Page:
By Nancy Powell

James Sturm has never been shy about tackling the complexities of race and ethnicity in his graphic novels. Recently, Sturm turned his observant eye on the 2016 election season and set it as the backdrop from which a marriage unravels. Off Season, Sturm’s newest graphic novel, just dropped in stores this past week. The Beat caught up with Sturm to talk politics and to discuss the creative process behind the book.

Nancy Powell: I understand the story was written and drawn as the 2016 elections unfolded. Did the course of the elections determine its development, or had you had some pieces storyboarded prior to what actually happened?

James Sturm: I had started working on Off Season about a year before the 2016 election and had completed several chapters. As the election season kicked into high gear it soon became apparent that if I was going to tell a contemporary story I had to include what was happening on the political front. There was no ignoring it.

Powell: Is any part of the story based on a real life experience?

Sturm: I certainly drew upon experiences I had in crafting the story. And the election of course. And the Cubs Dodger game.

Powell: The style you used in this book seems so much simpler than the drawing styles you employed in your earlier books on American history. Was this a conscious choice that was the result of the subject matter?

Sturm: Certainly the presentation is simpler but I think the art seems more illustrative than most of my previous comics.

Powell: You use anthropomorphic dog faces to stand in for humans. Any significance behind that?

Sturm: As someone in the book says, “putting on a mask is liberating.” This book dives into a lot of heavy material and drawing everyone with animals heads somehow made it easier to go to the places I needed to go.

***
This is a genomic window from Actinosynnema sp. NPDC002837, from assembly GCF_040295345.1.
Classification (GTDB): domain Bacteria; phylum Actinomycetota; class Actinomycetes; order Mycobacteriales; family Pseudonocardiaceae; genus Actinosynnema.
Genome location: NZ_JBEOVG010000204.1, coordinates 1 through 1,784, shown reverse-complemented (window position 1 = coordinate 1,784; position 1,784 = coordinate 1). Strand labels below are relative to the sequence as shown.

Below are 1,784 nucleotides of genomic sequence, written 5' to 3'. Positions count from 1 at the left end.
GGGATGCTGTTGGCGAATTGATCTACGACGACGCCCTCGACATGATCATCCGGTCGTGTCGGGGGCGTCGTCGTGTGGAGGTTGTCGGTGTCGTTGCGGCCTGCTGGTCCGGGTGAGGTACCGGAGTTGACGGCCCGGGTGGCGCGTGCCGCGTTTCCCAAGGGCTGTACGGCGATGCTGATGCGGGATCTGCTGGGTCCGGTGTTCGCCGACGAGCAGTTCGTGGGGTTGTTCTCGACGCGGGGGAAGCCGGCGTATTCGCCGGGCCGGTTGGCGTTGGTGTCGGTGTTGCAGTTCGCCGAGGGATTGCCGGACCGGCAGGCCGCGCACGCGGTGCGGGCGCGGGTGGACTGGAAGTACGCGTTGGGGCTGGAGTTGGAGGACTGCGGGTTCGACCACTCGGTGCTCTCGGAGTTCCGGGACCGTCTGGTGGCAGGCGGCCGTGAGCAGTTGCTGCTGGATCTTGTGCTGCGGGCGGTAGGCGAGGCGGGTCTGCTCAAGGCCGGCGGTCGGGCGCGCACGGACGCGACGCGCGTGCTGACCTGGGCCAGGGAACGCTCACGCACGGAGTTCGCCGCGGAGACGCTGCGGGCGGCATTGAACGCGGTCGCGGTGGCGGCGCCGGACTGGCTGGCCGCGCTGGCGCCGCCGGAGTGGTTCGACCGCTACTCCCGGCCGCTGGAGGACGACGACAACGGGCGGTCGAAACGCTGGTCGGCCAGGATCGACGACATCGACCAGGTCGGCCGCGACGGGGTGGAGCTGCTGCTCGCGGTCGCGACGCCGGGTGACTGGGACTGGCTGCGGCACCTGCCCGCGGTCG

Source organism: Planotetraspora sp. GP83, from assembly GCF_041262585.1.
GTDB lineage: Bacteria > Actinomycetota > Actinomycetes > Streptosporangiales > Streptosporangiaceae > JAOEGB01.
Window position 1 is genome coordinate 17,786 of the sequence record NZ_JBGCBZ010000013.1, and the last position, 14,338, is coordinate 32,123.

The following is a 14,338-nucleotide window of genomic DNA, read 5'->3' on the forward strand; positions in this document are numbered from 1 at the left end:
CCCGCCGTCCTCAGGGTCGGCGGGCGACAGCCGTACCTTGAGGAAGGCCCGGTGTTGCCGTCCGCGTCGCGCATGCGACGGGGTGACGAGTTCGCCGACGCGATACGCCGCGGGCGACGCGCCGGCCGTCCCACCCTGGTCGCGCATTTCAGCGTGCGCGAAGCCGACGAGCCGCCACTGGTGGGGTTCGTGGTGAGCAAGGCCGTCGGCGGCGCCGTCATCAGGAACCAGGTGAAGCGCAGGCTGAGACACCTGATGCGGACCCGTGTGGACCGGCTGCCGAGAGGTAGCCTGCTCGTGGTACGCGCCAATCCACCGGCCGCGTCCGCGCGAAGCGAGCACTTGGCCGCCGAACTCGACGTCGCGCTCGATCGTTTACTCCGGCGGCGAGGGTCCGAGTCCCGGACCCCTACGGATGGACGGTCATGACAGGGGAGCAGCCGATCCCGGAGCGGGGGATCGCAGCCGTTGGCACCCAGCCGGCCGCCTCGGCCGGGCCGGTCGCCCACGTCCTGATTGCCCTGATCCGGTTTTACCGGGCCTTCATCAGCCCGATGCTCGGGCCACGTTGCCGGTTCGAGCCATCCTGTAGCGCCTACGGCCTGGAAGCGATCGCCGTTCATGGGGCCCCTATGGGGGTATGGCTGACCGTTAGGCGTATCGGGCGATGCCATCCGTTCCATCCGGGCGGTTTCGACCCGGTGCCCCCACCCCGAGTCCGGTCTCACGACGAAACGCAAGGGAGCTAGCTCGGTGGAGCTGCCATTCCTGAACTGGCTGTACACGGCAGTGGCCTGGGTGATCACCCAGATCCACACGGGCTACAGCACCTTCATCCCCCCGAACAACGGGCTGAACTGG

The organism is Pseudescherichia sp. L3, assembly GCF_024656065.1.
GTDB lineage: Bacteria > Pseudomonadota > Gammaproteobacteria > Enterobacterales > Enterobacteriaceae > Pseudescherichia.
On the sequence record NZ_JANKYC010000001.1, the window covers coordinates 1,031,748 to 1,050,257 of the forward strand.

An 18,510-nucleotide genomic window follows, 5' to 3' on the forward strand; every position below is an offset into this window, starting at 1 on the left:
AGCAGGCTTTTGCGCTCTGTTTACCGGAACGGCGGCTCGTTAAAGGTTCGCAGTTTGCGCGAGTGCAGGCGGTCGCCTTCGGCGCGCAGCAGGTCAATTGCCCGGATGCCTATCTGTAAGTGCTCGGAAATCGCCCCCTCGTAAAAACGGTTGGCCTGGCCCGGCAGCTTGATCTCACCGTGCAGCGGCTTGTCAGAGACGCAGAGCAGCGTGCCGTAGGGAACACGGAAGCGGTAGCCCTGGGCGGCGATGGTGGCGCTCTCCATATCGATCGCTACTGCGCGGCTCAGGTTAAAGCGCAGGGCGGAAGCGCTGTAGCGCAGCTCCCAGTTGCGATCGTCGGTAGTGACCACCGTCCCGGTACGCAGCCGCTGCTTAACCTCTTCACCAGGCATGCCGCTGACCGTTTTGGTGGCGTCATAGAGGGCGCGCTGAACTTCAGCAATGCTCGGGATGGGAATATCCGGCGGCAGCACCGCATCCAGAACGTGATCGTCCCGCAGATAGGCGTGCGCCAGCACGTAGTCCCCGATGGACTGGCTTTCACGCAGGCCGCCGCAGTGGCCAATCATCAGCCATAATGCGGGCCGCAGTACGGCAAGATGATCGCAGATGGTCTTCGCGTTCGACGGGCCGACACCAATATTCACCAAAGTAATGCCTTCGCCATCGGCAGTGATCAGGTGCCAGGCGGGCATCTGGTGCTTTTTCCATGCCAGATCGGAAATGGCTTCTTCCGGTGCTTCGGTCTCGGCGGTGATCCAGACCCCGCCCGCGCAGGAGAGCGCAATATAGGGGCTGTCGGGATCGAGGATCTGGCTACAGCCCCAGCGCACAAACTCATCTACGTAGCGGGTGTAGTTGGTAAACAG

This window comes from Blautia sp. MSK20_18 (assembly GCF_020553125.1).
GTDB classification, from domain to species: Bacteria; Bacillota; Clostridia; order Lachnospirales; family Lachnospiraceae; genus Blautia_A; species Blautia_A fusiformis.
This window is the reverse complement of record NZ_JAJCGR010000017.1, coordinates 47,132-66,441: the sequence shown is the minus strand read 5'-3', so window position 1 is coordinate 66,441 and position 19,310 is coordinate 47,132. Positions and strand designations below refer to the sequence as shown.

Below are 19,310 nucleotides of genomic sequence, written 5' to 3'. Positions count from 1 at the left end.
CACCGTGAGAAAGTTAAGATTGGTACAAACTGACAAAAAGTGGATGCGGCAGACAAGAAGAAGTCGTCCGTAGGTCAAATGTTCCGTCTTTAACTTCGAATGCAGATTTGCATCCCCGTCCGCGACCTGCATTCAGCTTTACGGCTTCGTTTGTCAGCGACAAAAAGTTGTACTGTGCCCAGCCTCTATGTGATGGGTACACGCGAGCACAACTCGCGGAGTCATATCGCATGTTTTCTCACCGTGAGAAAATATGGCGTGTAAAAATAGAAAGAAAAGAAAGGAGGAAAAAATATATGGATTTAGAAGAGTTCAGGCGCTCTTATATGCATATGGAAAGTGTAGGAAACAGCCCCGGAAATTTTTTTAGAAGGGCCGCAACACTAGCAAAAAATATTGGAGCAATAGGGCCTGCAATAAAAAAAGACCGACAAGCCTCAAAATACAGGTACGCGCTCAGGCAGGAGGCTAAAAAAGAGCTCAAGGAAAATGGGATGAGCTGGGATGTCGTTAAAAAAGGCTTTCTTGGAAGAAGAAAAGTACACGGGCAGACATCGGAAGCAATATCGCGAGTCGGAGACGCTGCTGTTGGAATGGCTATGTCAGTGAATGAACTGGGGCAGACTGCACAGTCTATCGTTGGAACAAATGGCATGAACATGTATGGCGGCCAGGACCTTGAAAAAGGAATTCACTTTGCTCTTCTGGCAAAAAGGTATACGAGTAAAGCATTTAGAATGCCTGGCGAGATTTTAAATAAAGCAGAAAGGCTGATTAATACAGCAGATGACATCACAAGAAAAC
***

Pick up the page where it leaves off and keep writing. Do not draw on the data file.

Powell: I also understand that you went back on the day after election night and changed the chapter titled “Is It Really Over” to “It’s Not Over.”

Sturm: That is true. I was serializing parts of this book on Slate. Not wanting to pull an all nighter on election night I did a story with Clinton winning that was supposed to run the morning after. Having to redraw that strip gave me something to do that night besides cry. I think that chapter printed a little lighter because the ink was diluted with tears.

Powell: Seeing the trajectory of politics over the last two years, if you had a choice, would you change the final ending once again, or would you keep it the same? And was that planned as the last chapter in the book?

Sturm: I didn’t know what the ending of the book was going to be till I got there. For me, the heart of the story is less about politics and more about one couple’s attempt to cross a great divide and find one another again. I was more concerned with that aspect of the story than making any larger political statement.

Powell: Also, would Lisa and Mark ever have that chance at reconciliation after all that’s happened with Trump’s election?

Sturm: I don’t think Mark and Lisa’s marriage is tied to political cycles. But like our political landscape there are deep divides that will be difficult to overcome. I’ll let each reader decide for themselves whether Mark and Lisa’s relationship has a chance.

Powell: How emotionally draining was it to work on a book like this?

Sturm: Working on the book helped me process a lot of intense stuff. It was more rejuvenating than draining.

Powell: What would you think Lisa’s response would be to someone like Alexandria Ocasio-Cortez?

Sturm: I think she would love her.

Powell: Baseball has played a huge part in two books—Satchel Paige and The Golem’s Mighty Swing. Have you had a lifelong love of baseball, and will you be chronicling more of its history in future books?

Sturm: I do have a lifelong love of baseball but I don’t see myself making another baseball comic.

Powell: What writers and artists have most interested you in recent years?

Sturm: Oh, boy. So many. Off the top of my head: I’m in awe of the work of photographer Tara Wray. The music of Woodstock Vermont composer and pianist Sonny Saul brings me great joy. In the realm of comics, everything Eleanor Davis does is genius. I’m really loving the work of Glynnis Fawkes and Summer Pierre these days as well. I loved the novel Theory of Bastards by Audrey Schulman and the memoir The Folded Clock by Heidi Julavits.

Powell: What topics are you researching currently?

Sturm: I’m working on a book about democracy with Dan Nott right now. And editing a Harriet Tubman graphic novel by Whit Taylor and Xia Gordon.

Powell: Finally, do Mark and Lisa get a reprisal in time for the 2020 elections?

Sturm: No plans for that to happen but surprising things happen in love and politics.